Amazon has a new story to tell: AWS falls short, but its advertising business is soaring


By AJ Dellinger

E-commerce retail giant Amazon surpassed Wall Street expectations in the third quarter of 2023, driven by the strength of its growing advertising business and rebounding sales figures.

Amazon reported a net income of $9.9 billion for the quarter, a significant increase over the $2.9 billion posted in the third quarter of last year. The company saw quarterly revenue hit $143.1 billion, which topped analyst estimates of $141.6 billion.

The company’s stock bumped up nearly 4% in after-hours trading following its strong earnings report. By Friday morning, Amazon shares were up more than 6% in premarket trading.

Amazon’s report included $12 billion in revenue from its advertising business, a 26% increase year over year. This continues the trend of similarly strong showings in digital advertising from other major tech players including Alphabet, Meta, and Snap.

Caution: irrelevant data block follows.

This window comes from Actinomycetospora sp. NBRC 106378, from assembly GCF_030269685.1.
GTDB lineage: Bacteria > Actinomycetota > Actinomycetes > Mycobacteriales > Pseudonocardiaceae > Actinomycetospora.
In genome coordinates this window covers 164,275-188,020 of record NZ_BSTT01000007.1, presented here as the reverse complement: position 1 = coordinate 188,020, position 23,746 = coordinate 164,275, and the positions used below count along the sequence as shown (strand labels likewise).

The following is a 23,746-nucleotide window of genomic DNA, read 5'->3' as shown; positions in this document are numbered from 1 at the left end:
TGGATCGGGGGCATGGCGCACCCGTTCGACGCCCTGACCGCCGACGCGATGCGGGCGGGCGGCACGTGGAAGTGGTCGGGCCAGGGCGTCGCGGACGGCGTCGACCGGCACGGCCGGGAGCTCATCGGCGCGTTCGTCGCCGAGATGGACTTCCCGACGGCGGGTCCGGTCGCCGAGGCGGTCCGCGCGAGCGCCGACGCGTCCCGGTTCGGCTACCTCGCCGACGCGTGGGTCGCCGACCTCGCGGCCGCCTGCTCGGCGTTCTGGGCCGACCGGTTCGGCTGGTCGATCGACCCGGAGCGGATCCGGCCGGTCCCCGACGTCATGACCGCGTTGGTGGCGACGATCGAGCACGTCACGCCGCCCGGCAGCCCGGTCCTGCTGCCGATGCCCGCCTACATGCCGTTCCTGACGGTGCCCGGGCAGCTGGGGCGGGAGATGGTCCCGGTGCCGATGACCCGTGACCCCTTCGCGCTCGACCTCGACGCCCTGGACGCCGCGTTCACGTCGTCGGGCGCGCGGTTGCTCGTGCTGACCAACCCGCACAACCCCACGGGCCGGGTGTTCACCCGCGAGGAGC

Sales were also strong through Amazon’s third quarter, posting a 12% increase year over year. The company had struggled to meet expectations in 2022 but has now seen multiple quarters of growth in sales, which has made the company one of the top-performing tech stocks through 2023.

If there is one area of disappointment for Amazon’s third quarter, it’s with its cloud business. Amazon Web Services (AWS), produced $23.1 billion in revenue, up 11% year over year and topping last quarter’s mark of $22.1 billion. But the company fell just short of Wall Street expectations, which had marked $22.3 billion as the target. 

This follows Google parent company Alphabet’s similarly underperforming cloud operation, which also fell short of Wall Street expectations. While the emergence of artificial intelligence was thought to be a boost to cloud operations, the growth has yet to materialize.

Amazon has a new story to tell: AWS falls short, but its advertising business is soaring

Amazon’s positive earnings report comes one month after the Federal Trade Commission (FCC) and 17 states sued the company for allegedly abusing its power in the market to inflate prices and stifle competitors.

This post and headline have been updated to reflect Amazon’s stock movement on Friday morning.

Fast Company